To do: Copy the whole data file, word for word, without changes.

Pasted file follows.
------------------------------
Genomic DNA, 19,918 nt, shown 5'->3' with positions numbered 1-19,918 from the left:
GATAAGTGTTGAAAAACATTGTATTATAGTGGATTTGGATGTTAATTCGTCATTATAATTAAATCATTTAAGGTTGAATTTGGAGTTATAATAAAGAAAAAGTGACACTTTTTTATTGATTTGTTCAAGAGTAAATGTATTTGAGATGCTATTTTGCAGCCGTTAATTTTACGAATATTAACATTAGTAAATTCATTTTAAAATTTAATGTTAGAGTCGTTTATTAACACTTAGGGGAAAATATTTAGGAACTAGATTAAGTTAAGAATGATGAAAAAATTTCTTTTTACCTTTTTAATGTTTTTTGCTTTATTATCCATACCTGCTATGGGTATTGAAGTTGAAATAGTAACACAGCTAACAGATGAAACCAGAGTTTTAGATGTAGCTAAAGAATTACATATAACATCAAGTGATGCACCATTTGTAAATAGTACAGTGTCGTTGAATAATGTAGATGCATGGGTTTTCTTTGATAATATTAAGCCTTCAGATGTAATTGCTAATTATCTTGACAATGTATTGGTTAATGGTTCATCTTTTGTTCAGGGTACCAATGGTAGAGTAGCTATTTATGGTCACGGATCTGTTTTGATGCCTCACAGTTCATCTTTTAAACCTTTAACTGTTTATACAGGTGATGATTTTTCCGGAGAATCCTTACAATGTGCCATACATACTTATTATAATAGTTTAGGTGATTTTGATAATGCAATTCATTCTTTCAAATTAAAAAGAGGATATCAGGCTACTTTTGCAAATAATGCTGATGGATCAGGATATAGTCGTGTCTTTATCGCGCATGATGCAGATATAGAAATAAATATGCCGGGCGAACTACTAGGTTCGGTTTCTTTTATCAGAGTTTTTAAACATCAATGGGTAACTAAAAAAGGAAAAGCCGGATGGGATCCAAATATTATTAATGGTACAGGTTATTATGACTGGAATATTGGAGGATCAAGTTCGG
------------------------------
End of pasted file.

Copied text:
Genomic DNA, 19,918 nt, shown 5'->3' with positions numbered 1-19,918 from the left:
GATAAGTGTTGAAAAACATTGTATTATAGTGGATTTGGATGTTAATTCGTCATTATAATTAAATCATTTAAGGTTGAATTTGGAGTTATAATAAAGAAAAAGTGACACTTTTTTATTGATTTGTTCAAGAGTAAATGTATTTGAGATGCTATTTTGCAGCCGTTAATTTTACGAATATTAACATTAGTAAATTCATTTTAAAATTTAATGTTAGAGTCGTTTATTAACACTTAGGGGAAAATATTTAGGAACTAGATTAAGTTAAGAATGATGAAAAAATTTCTTTTTACCTTTTTAATGTTTTTTGCTTTATTATCCATACCTGCTATGGGTATTGAAGTTGAAATAGTAACACAGCTAACAGATGAAACCAGAGTTTTAGATGTAGCTAAAGAATTACATATAACATCAAGTGATGCACCATTTGTAAATAGTACAGTGTCGTTGAATAATGTAGATGCATGGGTTTTCTTTGATAATATTAAGCCTTCAGATGTAATTGCTAATTATCTTGACAATGTATTGGTTAATGGTTCATCTTTTGTTCAGGGTACCAATGGTAGAGTAGCTATTTATGGTCACGGATCTGTTTTGATGCCTCACAGTTCATCTTTTAAACCTTTAACTGTTTATACAGGTGATGATTTTTCCGGAGAATCCTTACAATGTGCCATACATACTTATTATAATAGTTTAGGTGATTTTGATAATGCAATTCATTCTTTCAAATTAAAAAGAGGATATCAGGCTACTTTTGCAAATAATGCTGATGGATCAGGATATAGTCGTGTCTTTATCGCGCATGATGCAGATATAGAAATAAATATGCCGGGCGAACTACTAGGTTCGGTTTCTTTTATCAGAGTTTTTAAACATCAATGGGTAACTAAAAAAGGAAAAGCCGGATGGGATCCAAATATTATTAATGGTACAGGTTATTATGACTGGAATATTGGAGGATCAAGTTCGG